How to use a 100 square grid outside

How to use a 100 square grid outside

Using a 100 square grid outdoors 

How to make a 100 square grid outdoors

There are several ways of creating a cheap and easy 100 square grid outdoors. Ensure that the children are involved in making them with you. It is an excellent way for children to start to think about the number system and patterns. It could be something you do over time and as a whole class. Delegate one group to do the 10’s, the 2’s, and the 6’s; for instance, gather the numbers altogether at the end and place them in the correct positions. 

Here are some different ways of making the 100 square grid: 


Gather up some rocks, our favourite place to go for rocks is Wickes, but most garden centres will provide you with large bags of river pebbles cheaply. These are the smooth types of rocks that are easy to write on. Use a permanent marker to write the numbers on; they will not rub off in the rain but will rub off when you decide to wash them and reuse them. 


Leaves can also be used and look great on an autumnal day; however, try and avoid them on windy days! They will not last as long as your rocks will. 


You could create a 100 square grid out of chalk on your yard. Ensure you use a colour that shows up and ask a group at a time to go outside and add to it. 

Why not create all three 100 square grid methods and have three groups rotating around each 100 square grid playing different games? 

Once you have created your 100 square grid, here are some games you can do with it:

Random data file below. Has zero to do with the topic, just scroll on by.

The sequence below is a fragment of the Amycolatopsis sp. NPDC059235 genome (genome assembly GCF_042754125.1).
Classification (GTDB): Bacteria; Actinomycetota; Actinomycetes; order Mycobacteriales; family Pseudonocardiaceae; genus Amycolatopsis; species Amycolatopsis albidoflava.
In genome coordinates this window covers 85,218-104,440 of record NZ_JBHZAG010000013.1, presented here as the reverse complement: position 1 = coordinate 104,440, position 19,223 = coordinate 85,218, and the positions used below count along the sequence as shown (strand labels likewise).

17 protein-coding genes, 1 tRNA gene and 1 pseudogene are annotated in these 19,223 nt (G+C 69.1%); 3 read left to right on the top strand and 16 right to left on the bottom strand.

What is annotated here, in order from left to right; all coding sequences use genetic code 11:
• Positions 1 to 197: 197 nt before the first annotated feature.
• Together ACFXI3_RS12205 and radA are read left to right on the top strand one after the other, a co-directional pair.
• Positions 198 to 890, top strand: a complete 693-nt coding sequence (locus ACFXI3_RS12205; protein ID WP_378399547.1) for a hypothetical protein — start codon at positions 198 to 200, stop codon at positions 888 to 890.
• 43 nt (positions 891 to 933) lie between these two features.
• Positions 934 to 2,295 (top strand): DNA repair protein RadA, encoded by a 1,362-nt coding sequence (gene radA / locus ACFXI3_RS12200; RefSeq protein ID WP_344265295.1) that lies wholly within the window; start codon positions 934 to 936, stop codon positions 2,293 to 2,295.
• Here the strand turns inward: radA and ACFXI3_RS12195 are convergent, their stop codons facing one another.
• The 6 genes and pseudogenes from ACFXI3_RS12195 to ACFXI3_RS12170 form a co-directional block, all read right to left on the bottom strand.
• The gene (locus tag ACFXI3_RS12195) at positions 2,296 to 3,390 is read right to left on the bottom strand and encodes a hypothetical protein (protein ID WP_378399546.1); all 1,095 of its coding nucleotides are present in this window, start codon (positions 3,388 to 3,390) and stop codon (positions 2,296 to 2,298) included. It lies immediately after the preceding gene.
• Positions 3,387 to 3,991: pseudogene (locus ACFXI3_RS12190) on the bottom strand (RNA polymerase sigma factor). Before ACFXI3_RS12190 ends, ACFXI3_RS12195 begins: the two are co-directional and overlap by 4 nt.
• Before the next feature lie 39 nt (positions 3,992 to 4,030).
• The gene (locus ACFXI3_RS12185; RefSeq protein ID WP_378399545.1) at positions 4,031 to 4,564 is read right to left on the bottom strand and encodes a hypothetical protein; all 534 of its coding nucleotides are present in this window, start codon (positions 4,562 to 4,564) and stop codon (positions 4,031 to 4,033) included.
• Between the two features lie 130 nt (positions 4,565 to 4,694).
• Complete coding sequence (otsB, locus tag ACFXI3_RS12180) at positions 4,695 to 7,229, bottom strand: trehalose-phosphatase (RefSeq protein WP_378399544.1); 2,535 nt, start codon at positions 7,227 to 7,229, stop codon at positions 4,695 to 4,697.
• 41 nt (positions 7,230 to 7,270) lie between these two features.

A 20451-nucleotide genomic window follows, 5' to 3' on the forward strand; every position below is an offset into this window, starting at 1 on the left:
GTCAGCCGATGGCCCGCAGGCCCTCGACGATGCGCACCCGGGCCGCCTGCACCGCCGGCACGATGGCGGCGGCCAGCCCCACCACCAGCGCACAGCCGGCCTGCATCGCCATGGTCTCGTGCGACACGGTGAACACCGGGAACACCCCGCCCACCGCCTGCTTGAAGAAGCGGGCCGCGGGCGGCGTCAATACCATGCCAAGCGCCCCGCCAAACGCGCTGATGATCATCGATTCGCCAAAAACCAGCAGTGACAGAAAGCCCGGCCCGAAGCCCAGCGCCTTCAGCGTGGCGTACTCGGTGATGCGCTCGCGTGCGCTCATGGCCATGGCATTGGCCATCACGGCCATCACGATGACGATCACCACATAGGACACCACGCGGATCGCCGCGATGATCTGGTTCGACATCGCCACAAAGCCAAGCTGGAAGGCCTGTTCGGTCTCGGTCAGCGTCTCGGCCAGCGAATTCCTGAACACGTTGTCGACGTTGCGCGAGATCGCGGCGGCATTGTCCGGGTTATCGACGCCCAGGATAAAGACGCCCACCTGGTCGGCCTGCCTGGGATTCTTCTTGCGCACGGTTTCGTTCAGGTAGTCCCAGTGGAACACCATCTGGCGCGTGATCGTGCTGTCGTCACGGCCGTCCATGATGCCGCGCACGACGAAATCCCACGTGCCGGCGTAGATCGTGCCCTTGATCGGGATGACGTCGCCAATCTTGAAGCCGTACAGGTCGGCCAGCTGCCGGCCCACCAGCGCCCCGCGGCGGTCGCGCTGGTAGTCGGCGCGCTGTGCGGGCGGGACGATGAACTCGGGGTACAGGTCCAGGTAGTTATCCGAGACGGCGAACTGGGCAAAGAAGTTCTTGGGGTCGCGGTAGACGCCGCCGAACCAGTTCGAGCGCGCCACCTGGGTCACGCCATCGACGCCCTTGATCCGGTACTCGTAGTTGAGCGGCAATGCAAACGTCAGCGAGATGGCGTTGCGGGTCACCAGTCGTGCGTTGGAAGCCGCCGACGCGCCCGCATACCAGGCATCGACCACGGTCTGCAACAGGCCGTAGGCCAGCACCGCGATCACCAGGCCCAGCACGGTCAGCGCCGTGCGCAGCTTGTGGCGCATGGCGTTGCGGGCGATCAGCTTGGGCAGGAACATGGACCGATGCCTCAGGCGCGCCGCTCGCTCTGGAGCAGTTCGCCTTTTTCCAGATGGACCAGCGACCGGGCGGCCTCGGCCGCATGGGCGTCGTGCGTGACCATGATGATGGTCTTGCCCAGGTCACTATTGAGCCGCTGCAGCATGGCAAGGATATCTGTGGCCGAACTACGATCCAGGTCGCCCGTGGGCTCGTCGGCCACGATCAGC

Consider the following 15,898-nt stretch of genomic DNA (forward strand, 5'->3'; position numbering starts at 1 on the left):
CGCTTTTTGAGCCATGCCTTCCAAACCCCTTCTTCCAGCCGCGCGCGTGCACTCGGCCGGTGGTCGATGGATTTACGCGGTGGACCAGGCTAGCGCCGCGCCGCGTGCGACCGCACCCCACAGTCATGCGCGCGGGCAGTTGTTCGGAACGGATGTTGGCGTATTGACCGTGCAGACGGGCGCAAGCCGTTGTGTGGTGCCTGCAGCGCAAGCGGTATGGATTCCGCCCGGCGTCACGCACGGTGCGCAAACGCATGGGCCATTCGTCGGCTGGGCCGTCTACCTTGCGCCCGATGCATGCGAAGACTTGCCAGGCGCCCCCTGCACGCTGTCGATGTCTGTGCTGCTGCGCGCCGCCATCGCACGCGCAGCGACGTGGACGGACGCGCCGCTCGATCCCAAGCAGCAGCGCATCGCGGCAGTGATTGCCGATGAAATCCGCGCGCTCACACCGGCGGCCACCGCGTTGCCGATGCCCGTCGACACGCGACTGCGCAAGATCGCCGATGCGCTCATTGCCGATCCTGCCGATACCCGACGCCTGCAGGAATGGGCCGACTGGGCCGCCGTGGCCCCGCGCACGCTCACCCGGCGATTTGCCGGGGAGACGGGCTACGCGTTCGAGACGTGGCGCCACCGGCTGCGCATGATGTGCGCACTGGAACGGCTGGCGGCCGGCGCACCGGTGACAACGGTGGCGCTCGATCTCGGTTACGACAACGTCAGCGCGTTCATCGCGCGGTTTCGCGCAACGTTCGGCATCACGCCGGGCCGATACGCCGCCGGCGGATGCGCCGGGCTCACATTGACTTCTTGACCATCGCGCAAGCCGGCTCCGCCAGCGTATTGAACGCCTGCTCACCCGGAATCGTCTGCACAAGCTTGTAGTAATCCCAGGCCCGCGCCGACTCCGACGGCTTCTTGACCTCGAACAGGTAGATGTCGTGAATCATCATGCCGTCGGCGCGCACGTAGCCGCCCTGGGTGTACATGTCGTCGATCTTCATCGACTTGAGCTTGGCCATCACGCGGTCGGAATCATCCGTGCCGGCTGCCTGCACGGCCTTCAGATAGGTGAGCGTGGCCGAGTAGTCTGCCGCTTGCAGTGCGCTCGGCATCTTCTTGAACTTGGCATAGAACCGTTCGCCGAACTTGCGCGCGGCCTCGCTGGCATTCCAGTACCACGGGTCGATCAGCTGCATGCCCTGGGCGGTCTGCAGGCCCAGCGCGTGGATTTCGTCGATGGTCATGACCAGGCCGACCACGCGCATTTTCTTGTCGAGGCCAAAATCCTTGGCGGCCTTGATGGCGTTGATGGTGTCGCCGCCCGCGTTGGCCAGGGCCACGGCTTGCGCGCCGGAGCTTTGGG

• What is the missing number?  One child removes a number from the 100 square grid, or several numbers and the other children have a minute to say what number is missing. Children keep a tally score of winning points by using chalk on a floor or wall. 
  • The great dash.  One of the children shouts out a number and the other child has to find it in under 30 seconds. 
  • Fill the holes.  One child takes off the number grid ten rocks; the other child then has one minute to place all of the rocks back in their places. 
  • Craft Calculations.  Use the 100 square grid for selecting numbers. Ask the children to choose two numbers and then take these away and solve the subtraction or addition calculation. Offer chalk to do their workings out.  
  • Muddy Multiplications. Play multiplication games. The teacher or a selected child shouts out a multiplication, e.g. 6 x 7 = and the child then races to the 100 square grid to find the answer. 

Children keep a tally score of winning points by using chalk on a floor or wall. 

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